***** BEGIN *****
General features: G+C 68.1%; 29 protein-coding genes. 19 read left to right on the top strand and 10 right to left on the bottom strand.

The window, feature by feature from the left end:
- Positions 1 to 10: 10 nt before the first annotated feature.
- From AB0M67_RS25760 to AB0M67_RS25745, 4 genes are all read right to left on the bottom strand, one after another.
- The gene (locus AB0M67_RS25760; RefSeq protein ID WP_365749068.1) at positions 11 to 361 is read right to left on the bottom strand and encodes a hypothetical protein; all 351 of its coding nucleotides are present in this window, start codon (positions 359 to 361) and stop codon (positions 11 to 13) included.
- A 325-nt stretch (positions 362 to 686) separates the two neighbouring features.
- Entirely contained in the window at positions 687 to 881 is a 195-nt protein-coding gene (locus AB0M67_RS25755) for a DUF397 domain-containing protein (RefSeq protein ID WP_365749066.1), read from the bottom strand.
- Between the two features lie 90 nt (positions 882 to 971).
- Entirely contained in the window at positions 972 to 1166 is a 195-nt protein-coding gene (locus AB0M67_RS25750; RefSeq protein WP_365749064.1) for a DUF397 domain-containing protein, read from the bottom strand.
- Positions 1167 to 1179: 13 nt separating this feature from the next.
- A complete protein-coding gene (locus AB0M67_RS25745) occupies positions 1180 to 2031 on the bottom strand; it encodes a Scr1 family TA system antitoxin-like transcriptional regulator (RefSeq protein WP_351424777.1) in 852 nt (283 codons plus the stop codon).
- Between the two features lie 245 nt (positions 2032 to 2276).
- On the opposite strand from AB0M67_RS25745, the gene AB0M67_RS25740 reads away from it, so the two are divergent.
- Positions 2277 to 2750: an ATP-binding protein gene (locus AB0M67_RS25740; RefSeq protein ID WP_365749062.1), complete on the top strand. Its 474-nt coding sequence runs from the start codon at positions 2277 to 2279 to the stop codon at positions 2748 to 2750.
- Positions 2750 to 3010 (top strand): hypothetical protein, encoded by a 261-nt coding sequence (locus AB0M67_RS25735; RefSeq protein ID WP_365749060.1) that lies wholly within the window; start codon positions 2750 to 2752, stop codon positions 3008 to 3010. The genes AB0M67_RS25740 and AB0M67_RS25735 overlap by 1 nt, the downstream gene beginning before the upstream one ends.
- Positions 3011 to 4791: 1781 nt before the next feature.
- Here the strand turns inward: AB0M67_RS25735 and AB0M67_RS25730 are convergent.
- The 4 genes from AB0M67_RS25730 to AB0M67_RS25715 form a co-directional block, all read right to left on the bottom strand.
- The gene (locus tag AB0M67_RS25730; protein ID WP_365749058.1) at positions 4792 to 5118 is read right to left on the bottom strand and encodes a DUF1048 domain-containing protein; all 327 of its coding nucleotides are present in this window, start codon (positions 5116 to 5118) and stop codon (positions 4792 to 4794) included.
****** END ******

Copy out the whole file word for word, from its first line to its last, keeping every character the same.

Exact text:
General features: G+C 68.1%; 29 protein-coding genes. 19 read left to right on the top strand and 10 right to left on the bottom strand.

The window, feature by feature from the left end:
- Positions 1 to 10: 10 nt before the first annotated feature.
- From AB0M67_RS25760 to AB0M67_RS25745, 4 genes are all read right to left on the bottom strand, one after another.
- The gene (locus AB0M67_RS25760; RefSeq protein ID WP_365749068.1) at positions 11 to 361 is read right to left on the bottom strand and encodes a hypothetical protein; all 351 of its coding nucleotides are present in this window, start codon (positions 359 to 361) and stop codon (positions 11 to 13) included.
- A 325-nt stretch (positions 362 to 686) separates the two neighbouring features.
- Entirely contained in the window at positions 687 to 881 is a 195-nt protein-coding gene (locus AB0M67_RS25755) for a DUF397 domain-containing protein (RefSeq protein ID WP_365749066.1), read from the bottom strand.
- Between the two features lie 90 nt (positions 882 to 971).
- Entirely contained in the window at positions 972 to 1166 is a 195-nt protein-coding gene (locus AB0M67_RS25750; RefSeq protein WP_365749064.1) for a DUF397 domain-containing protein, read from the bottom strand.
- Positions 1167 to 1179: 13 nt separating this feature from the next.
- A complete protein-coding gene (locus AB0M67_RS25745) occupies positions 1180 to 2031 on the bottom strand; it encodes a Scr1 family TA system antitoxin-like transcriptional regulator (RefSeq protein WP_351424777.1) in 852 nt (283 codons plus the stop codon).
- Between the two features lie 245 nt (positions 2032 to 2276).
- On the opposite strand from AB0M67_RS25745, the gene AB0M67_RS25740 reads away from it, so the two are divergent.
- Positions 2277 to 2750: an ATP-binding protein gene (locus AB0M67_RS25740; RefSeq protein ID WP_365749062.1), complete on the top strand. Its 474-nt coding sequence runs from the start codon at positions 2277 to 2279 to the stop codon at positions 2748 to 2750.
- Positions 2750 to 3010 (top strand): hypothetical protein, encoded by a 261-nt coding sequence (locus AB0M67_RS25735; RefSeq protein ID WP_365749060.1) that lies wholly within the window; start codon positions 2750 to 2752, stop codon positions 3008 to 3010. The genes AB0M67_RS25740 and AB0M67_RS25735 overlap by 1 nt, the downstream gene beginning before the upstream one ends.
- Positions 3011 to 4791: 1781 nt before the next feature.
- Here the strand turns inward: AB0M67_RS25735 and AB0M67_RS25730 are convergent.
- The 4 genes from AB0M67_RS25730 to AB0M67_RS25715 form a co-directional block, all read right to left on the bottom strand.
- The gene (locus tag AB0M67_RS25730; protein ID WP_365749058.1) at positions 4792 to 5118 is read right to left on the bottom strand and encodes a DUF1048 domain-containing protein; all 327 of its coding nucleotides are present in this window, start codon (positions 5116 to 5118) and stop codon (positions 4792 to 4794) included.